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BODY WATCH : Baby Sunburns Grow Up to Become Adult Wrinkles

July 04, 1995|KATHLEEN O. RYAN | SPECIAL TO THE TIMES

There's nothing quite like the silky smoothness of baby skin.

Each year countless dollars are spent on creams and cosmetics that promise to recapture the fresh dewy complexion only a baby can have. Yet nothing can reverse the damage of sun exposure that begins at Day One.

Protecting your baby's skin against sun damage is the only way to combat aging, wrinkled skin and possible skin cancer later in life.

"The radiation we're exposed to as children stays with us our entire lives," says Dr. Alfred Lane, director of pediatric dermatology at Stanford University. "In fact, 80% of the radiation a person receives from the sun in a lifetime they will get before the age of 20."

Still, parents unintentionally expose infants and young children to sun damage by spending hours at pools, beaches and other sunny spots.

Parents need to take extra precautions for babies who are immobile (generally under 6 months of age). The American Academy of Dermatology does not recommend the use of sunscreen for these little ones.

"Baby skin is brand new and much thinner than our own," says Dr. Bonnie Furner, a San Antonio dermatologist. "This makes it very sensitive and easily irritated."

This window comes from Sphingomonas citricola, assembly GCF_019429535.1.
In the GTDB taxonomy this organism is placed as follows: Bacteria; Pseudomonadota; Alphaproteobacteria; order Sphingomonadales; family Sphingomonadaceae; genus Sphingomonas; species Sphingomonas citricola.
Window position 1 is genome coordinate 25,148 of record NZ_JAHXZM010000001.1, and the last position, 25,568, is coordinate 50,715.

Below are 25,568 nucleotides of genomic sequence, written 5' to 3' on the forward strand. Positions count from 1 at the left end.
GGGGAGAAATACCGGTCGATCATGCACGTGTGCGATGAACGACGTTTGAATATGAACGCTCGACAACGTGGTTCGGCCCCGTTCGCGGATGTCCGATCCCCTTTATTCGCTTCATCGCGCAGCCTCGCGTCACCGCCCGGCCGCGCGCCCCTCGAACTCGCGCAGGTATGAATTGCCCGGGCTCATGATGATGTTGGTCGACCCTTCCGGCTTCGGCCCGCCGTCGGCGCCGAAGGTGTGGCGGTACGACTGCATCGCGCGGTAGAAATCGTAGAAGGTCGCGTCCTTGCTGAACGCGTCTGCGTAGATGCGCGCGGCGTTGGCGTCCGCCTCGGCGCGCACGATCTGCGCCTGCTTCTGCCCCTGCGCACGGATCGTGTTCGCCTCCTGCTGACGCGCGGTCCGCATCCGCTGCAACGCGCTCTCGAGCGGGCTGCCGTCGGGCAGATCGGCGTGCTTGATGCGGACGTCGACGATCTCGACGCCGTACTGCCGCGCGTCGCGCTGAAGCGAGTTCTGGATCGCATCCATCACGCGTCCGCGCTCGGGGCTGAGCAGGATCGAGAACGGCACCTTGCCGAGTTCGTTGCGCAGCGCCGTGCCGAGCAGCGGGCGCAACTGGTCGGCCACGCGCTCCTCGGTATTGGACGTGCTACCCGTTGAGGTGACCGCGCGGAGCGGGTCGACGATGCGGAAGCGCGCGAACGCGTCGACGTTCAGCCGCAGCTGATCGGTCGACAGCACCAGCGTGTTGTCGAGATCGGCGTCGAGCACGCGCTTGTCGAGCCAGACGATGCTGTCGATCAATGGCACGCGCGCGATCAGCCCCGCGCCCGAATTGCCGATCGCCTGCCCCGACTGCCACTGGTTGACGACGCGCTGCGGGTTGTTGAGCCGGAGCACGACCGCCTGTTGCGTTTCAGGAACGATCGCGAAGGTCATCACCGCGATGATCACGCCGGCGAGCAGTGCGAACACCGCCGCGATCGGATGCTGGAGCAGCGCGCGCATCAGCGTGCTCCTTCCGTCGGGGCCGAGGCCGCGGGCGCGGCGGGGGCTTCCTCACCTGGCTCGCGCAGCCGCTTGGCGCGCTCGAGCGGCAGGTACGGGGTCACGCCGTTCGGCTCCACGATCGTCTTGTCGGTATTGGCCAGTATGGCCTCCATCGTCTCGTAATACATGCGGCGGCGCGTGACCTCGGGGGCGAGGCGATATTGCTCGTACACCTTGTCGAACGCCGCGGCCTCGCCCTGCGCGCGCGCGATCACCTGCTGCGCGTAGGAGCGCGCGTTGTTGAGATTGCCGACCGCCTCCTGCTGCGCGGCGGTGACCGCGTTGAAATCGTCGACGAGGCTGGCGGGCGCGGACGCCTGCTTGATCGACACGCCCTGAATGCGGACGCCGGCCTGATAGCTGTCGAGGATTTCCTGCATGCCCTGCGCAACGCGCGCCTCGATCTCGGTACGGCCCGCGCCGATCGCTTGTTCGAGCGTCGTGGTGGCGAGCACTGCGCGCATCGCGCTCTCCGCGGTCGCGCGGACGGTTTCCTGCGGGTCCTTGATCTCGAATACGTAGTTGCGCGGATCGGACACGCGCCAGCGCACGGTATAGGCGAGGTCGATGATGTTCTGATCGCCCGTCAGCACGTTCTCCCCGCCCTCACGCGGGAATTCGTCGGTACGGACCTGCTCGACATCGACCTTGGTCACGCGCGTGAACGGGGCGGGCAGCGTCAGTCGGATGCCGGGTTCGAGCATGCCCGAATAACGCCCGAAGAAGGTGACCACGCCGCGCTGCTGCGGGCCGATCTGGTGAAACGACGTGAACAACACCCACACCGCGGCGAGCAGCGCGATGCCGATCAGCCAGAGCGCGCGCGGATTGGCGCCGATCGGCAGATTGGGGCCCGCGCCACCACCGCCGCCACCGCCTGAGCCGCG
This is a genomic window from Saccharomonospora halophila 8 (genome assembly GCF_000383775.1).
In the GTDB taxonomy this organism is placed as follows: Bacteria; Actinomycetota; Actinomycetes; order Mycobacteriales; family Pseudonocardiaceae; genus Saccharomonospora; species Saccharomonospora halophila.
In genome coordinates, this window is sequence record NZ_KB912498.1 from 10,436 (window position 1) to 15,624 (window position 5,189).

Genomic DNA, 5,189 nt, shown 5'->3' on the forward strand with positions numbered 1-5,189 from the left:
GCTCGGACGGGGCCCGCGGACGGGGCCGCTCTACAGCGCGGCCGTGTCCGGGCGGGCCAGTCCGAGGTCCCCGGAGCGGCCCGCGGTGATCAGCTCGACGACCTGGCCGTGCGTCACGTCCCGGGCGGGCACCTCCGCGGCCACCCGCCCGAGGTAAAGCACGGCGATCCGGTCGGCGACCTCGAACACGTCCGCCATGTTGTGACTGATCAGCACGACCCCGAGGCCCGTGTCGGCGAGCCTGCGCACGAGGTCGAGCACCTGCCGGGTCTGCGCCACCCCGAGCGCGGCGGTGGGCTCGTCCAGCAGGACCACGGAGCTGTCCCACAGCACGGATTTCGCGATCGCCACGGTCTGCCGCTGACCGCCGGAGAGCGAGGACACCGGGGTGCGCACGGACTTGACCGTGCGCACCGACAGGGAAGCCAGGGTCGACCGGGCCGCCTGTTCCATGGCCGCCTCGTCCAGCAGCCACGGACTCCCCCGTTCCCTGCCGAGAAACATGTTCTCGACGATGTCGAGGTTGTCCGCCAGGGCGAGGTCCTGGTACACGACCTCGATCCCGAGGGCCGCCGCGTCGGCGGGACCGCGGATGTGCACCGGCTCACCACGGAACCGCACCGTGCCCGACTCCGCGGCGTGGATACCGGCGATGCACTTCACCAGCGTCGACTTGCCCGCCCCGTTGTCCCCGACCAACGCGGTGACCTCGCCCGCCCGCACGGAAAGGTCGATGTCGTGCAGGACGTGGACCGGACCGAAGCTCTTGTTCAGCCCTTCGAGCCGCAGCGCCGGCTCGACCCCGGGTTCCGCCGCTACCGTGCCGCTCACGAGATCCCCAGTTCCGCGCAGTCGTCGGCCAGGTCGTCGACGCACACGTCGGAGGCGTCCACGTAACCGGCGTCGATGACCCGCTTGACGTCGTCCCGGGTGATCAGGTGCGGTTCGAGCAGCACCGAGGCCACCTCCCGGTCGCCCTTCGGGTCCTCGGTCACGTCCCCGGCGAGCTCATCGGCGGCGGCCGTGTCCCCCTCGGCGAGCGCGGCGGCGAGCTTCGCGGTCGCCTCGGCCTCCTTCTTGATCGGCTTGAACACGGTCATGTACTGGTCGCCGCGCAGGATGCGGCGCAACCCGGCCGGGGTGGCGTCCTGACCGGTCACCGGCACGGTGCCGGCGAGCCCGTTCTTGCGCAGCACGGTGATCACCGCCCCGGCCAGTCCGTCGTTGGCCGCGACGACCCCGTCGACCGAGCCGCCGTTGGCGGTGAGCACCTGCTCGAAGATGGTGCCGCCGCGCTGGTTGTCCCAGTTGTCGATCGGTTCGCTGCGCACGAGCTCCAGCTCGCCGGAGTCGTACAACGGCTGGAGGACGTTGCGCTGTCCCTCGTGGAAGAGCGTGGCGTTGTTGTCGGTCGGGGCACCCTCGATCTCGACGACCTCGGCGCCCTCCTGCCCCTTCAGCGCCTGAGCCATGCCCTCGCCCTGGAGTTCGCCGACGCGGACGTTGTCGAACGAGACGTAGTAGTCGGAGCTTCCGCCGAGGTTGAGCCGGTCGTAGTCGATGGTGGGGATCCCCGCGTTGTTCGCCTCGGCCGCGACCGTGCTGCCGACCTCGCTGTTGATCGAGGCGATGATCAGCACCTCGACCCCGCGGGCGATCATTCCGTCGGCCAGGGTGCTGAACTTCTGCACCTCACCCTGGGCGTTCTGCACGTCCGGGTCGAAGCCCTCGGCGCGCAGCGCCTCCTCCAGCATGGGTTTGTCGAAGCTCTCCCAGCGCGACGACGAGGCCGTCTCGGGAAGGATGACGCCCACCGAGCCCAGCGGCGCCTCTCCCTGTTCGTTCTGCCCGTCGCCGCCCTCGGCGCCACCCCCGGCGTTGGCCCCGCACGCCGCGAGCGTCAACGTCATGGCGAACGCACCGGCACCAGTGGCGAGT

The best option is to keep an infant out of the sun. When going outside, babies should wear hats; long, loose sleeves and long pants. Take your baby for walks in early morning or late afternoon and use a stroller with an awning, Furner recommends.

Once babies become mobile, sunscreen is imperative. Lane recommends using a waterproof cream or lotion with an SPF of at least 15. Don't believe that sunscreens marketed specifically for children are necessarily gentler.

"Many sunscreens and baby products are full of fragrance and drying chemicals," Furner says. "A baby's oil glands are immature. Using milder ingredients is better."

Parents may have better luck with chemical-free sunscreens containing titanium dioxide, which utilizes a tiny reflective particle to provide a physical block rather than a chemical one. Instead of creams and lotions that sting the eyes, Lane suggests using sunscreen sticks on this tender area.

Don't think darker skin eliminates your baby's risk of sunburn. While it's true that the more pigment, or melanin, in the skin the greater the protection against sun damage, Lane says dark-skinned babies should also be protected from too many rays.

What to do if a baby does become sunburned? Soothe the skin with cool-water compresses. Furner says a cool bath in diluted tea, which contains tannic acid, can help. Avoid using topical spray-on antiseptics, she says.

"Use a greasier type of lotion or moisturizer, something without preservatives or fragrance," Lane says. "I would give [children's] aspirin or Tylenol for discomfort."

If a burn results in blisters or fever, see a doctor. There are some conditions that look like sunburn but are actually more serious problems, Lane says.

"Teach your child to stay out of the sun when his shadow is short," Lane says. "Get [children] into the lifelong habit of wearing hats and sunscreen when going outside."

By establishing good sun protective practices now, you can decrease your child's chances of developing skin cancer by 78%.

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